By Kirsten Coachman
Coming to a living room near you is The High Note, the follow-up film from “Late Night” director Nisha Ganatra. The heartwarming comedy stars Tracee Ellis Ross, in her first leading role in a feature film, as fictional music icon Grace Davis, who is mapping out her next career move. At her side—when not picking up dry cleaning or capturing an idyllic shot of the Hollywood sign for Grace’s Instagram—is her personal assistant Maggie (Dakota Johnson), who is starting to look beyond the horizons of her everyday duties. Ready to put her encyclopedic knowledge of music to use as a producer, Maggie harbors a secret desire to produce Grace’s upcoming live album. Looking to prove her mettle, Maggie offers her producing services to David Cliff (Kelvin Harrison, Jr.), an aspiring unknown singer-songwriter she crosses paths with at a grocery store (where they proceed to have one of the most endearing onscreen meet-cutes in recent rom-com memory).
Truly a film of firsts—the first studio film for Ganatra, the first screenplay for Flora Greeson, topped off with Ross making her singing debut—The High Note follows both Grace and Maggie as they navigate their respective roads in a male-dominated music industry and their unique relationship. Earlier this week, I had the opportunity to speak with Ganatra to learn even more about her new film—from what made Ross stand out as Grace to working with songwriter Sarah Aarons and legendary producer Rodney Jerkins on the film’s soundtrack.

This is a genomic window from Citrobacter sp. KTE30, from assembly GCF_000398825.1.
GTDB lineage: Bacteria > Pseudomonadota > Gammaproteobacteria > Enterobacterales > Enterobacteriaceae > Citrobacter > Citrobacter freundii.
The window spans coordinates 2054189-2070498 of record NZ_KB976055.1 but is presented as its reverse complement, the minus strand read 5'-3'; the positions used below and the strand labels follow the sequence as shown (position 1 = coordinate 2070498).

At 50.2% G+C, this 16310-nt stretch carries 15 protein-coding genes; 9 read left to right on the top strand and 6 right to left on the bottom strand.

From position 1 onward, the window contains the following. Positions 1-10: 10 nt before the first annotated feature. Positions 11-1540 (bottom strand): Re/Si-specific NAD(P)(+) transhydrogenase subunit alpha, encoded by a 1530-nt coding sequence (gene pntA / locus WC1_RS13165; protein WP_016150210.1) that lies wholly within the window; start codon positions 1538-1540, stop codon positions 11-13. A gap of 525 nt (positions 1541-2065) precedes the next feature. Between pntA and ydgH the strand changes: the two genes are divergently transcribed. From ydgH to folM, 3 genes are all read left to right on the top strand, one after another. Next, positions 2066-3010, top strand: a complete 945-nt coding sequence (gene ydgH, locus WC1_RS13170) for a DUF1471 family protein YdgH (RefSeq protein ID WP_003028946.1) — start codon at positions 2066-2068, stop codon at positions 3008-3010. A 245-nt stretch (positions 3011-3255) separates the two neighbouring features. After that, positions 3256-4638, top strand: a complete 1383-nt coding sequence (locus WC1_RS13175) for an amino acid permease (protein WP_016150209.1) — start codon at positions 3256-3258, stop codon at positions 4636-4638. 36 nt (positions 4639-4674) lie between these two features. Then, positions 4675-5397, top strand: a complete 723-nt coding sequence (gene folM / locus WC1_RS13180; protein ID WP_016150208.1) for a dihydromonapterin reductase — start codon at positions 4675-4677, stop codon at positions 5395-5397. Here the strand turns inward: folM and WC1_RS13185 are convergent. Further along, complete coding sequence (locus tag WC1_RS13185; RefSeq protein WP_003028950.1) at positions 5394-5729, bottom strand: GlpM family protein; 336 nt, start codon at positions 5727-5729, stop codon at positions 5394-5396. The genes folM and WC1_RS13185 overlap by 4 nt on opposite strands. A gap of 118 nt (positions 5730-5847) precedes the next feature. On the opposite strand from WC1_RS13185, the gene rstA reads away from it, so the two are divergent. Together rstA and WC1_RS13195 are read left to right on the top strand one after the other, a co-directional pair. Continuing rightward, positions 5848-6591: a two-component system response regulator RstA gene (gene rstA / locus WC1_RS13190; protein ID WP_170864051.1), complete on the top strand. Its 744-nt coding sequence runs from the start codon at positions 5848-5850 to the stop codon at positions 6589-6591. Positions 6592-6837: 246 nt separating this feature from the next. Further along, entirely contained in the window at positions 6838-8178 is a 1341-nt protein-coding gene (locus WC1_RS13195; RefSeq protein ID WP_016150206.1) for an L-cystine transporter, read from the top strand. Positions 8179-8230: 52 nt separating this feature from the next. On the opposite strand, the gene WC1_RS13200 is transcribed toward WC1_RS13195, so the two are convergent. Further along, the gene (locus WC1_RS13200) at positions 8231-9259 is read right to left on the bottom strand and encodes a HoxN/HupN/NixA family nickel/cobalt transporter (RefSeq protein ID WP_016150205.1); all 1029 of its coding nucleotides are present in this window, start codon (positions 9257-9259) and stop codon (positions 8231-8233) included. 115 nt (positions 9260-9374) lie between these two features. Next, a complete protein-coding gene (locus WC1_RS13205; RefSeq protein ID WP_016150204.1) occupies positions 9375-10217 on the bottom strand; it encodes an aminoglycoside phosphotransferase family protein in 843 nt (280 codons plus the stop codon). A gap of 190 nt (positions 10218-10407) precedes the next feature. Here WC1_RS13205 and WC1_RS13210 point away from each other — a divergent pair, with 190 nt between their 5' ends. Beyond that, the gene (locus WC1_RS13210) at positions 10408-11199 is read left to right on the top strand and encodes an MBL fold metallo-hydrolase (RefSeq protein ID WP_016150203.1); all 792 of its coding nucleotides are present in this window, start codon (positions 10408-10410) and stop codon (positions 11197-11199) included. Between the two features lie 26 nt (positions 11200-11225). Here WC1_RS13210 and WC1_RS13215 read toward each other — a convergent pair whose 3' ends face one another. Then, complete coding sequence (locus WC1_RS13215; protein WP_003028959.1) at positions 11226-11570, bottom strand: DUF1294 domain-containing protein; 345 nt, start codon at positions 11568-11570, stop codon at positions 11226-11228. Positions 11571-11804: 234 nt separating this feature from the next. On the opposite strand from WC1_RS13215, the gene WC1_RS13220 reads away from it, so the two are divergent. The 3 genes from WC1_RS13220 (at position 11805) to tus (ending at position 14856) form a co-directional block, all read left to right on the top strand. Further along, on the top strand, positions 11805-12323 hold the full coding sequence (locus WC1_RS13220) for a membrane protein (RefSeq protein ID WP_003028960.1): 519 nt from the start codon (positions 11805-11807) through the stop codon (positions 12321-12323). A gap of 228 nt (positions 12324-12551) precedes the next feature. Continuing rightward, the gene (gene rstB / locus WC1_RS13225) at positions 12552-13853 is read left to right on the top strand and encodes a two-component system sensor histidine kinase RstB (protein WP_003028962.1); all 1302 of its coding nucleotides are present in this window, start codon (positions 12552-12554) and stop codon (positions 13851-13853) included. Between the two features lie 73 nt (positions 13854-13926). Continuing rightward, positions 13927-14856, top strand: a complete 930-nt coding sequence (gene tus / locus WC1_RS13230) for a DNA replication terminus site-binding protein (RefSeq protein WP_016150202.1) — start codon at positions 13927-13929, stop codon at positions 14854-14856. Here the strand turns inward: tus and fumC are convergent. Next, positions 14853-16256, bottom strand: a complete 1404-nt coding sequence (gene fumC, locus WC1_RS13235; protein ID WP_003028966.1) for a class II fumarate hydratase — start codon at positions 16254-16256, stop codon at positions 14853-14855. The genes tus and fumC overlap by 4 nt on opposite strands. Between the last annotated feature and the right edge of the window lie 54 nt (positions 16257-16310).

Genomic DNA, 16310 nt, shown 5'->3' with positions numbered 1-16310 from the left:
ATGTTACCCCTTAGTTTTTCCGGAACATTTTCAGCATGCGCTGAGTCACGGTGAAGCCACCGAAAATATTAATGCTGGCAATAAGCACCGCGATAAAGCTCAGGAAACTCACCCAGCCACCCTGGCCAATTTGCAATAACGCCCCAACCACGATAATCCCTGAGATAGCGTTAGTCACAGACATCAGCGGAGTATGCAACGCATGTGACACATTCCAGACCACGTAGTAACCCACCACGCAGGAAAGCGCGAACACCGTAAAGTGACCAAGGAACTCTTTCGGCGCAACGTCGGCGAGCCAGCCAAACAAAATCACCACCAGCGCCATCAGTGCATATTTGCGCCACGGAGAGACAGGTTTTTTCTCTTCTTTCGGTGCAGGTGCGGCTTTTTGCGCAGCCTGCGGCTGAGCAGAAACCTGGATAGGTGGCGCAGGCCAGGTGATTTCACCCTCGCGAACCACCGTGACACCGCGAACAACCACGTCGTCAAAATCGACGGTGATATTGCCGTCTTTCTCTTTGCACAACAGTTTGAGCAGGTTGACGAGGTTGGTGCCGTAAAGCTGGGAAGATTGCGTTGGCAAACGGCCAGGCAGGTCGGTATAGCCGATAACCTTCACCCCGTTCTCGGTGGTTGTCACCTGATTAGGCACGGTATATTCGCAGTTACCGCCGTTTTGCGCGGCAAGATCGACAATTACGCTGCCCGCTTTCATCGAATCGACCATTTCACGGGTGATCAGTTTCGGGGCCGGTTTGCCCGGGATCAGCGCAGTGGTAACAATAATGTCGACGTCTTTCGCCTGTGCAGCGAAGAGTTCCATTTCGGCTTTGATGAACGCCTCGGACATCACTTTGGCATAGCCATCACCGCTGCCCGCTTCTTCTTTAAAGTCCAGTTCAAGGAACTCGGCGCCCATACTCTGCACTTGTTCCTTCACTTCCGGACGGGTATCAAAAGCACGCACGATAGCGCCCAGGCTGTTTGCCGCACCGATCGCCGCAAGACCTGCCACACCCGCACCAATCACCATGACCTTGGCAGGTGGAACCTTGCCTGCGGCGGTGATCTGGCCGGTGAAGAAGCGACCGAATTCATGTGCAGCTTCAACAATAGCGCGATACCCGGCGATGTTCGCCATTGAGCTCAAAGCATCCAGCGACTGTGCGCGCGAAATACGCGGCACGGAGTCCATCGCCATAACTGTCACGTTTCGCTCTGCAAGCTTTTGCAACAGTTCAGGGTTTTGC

What I really liked and appreciated about this movie was that not only did it feature women out front, but women who are looking to take the next big leap in their careers. I love that we’re seeing more of these ambitious women on screen, and as someone who is no stranger to putting strong female characters on screen, what do you most enjoy about telling these types of stories?
Putting strong female characters on screen is such a joy because there are still not enough of them. And so, one thing I really loved about this one, too, was that it’s two strong women who are really good at what they do. They’re really talented. They’re very defined by their work and they’re very into their work. They’re leading their lives dedicated to their work and their art and they want to be taking that next step, but they’re just sort of stopped by a lack of opportunities. And I think that’s really just an inspiring movie to tell about women who are at a crossroads and deciding whether they should take a risk or not. And I like any movie that supports that and rewards the women for taking that risk.
Read the rest of this Q&A at ArtUNews.com.